The lovely thing about liberalism is that it permits rather than proscribes - better to allow gay marriage / abortion /what-have-you and let those that don't want one opt out, than set strict social norms and ban everything in sight. In utility terms, it just makes more sense. But a weird transformation has taken place such that this free-an'-easy approach, while valuable in relation to important issues, has become almost prescriptive.
The sexual revolution of the 1960s was supposed to free people from boring old stigmatic norms of the context in which having sex was acceptable. But (and my primary source is David Lodge here) there grew up a belief that 'free love' was not an option, but a requirement. Those that didn't want to join in were 'square' and it led to pressure on people to do what they didn't want to do, which was kind of missing the point of what it was supposed to be.
Now, we have a situation where it does feel like one is supposed to be having sex, taking drugs, falling drunk out of nightclubs while wearing nothing but a selection of items from Claire's Accessories (knickers optional), because this is what celebrities do. This is what we should be doing...
Bizarre. What if you don't want to?
Modern freedoms are supposed to free us. But instead it seems like they have simply replaced the old proscriptive attitudes with new, spangly prescriptive attitudes. We are encouraged to believe that we should be doing what they are doing - and if we can't (because we are not a premiership footballer or a fashionable girl about town who was in Hollyoaks for a season and got a couple of photoshoots with FHM) then this is something to which we should aspire, so we can - and should - live vicariously through these various celebs.
We don't need to live vicariously through others. The point of these freedoms is that our own lives can be (spiritually, if not materially) whatever we want them to be. We are free to ignore the X-Factor, the charts, the fashion pages, the gossip mags, Simon Cowell (although there are practical difficulties there), but there remains this lingering, lurking feeling that if we do, we are weird.
Now - having crawled my way out of a situation where being perceived as 'weird' was the least of my problems, I'm not actually vastly oppressed by that. But I do find it annoying. And how difficult must it be for kids / teens / people trying to find themselves (bleah - but you know what I mean - who works out who they really are until later in life?) to resist this insidious 'should should should'? This isn't just the direct peer pressure of your cohort at school - go on, have a cigarette, have a drink, have a joint, have an E, have sex, everyone's doing it - but a pervasive miasma of 'should should should' coming from pretty much everywhere. It's bloody difficult to avoid and harder to resist.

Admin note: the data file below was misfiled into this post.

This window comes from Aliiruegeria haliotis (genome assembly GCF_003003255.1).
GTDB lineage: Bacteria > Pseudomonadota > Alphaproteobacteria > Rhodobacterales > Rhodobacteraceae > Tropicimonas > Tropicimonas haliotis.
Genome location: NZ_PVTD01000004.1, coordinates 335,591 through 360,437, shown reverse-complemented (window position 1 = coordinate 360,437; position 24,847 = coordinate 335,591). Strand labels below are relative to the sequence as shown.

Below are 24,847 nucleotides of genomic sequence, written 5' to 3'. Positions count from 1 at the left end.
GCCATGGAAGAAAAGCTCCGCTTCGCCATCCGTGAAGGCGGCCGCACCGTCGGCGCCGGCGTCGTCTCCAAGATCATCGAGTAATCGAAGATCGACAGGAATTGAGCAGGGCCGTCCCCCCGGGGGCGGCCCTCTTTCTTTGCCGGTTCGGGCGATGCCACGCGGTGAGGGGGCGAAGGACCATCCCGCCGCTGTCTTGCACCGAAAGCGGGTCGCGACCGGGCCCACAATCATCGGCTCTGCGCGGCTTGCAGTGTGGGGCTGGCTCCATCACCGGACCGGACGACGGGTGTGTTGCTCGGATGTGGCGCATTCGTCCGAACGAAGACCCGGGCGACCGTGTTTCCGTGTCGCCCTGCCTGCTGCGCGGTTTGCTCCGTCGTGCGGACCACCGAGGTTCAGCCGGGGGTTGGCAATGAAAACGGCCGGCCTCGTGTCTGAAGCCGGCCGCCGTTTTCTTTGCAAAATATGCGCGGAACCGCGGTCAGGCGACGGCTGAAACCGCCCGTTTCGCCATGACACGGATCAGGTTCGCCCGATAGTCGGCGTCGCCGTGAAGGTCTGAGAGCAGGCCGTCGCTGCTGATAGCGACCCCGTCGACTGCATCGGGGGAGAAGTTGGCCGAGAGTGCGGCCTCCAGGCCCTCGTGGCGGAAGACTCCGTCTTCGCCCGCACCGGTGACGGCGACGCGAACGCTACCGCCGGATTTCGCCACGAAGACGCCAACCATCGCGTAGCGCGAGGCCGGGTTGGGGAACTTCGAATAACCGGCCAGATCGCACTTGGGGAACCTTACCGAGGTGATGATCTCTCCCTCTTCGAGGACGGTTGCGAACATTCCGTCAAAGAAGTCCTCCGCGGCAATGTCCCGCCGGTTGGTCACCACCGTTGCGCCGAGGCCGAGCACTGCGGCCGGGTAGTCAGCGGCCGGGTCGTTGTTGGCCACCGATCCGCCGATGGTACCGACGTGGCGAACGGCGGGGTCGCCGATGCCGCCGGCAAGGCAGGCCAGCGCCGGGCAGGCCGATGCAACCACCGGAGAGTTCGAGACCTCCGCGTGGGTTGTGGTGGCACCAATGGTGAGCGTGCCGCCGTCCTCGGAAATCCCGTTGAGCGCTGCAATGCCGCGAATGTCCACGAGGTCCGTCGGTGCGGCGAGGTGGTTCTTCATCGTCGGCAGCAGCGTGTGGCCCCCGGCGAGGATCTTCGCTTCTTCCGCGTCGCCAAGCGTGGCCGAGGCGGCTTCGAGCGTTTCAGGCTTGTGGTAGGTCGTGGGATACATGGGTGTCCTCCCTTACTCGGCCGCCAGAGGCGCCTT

I'm not really making resolutions this year - the usual stuff, do more work, drink less, smoke less, be more creative, finish book, are all things that I try to do full-time rather than because the turkey is still a near memory and my birthday is coming up - but I am resolutely opposed to this pressure. I will continue to do as I wish. I will continue to say when I am offended - which strangely seems to cause yet more offense - and when I don't want to do something.
Because this new free age seems to be less about doing what you want to do, but doing what you don't want to do. Because you should want to do it. And if you don't want to, then you're just weird.
Fuck that. I will remain resolutely unfashionable, I will continue to wear flat shoes and no make-up (this is not a feminist statement, I just don't want to), I will continue to wear clothes I have had for years and only buy stuff I like, I will continue to listen to the music I like, and watch the TV I like, and have the hobbies that interest me, and I will continue to say 'no' when offered tequila shots / karaoke evenings / a make-over / casual sex because I don't want to do that.
Now, this may mean I appear conservative. Even dull. Possibly (given the folk music and the painting) a little bit weird. But I beg to differ. This is my life, thank you very much, and I will do it my way. You can keep your vicarious cookie-cutter everybody's-doing-it new formula for happiness and shove it, quite frankly. Because now, that is what looks conservative to me - and saying 'sod it' and going for a nature walk instead, might just be the new radical.
Here's to the simple things in life. And life itself, real and raw and immediate, not portrayed in glossy full-colour magazines and TV programmes, however much that claims to be 'real life'. It isn't. It's somebody else's life. It isn't mine.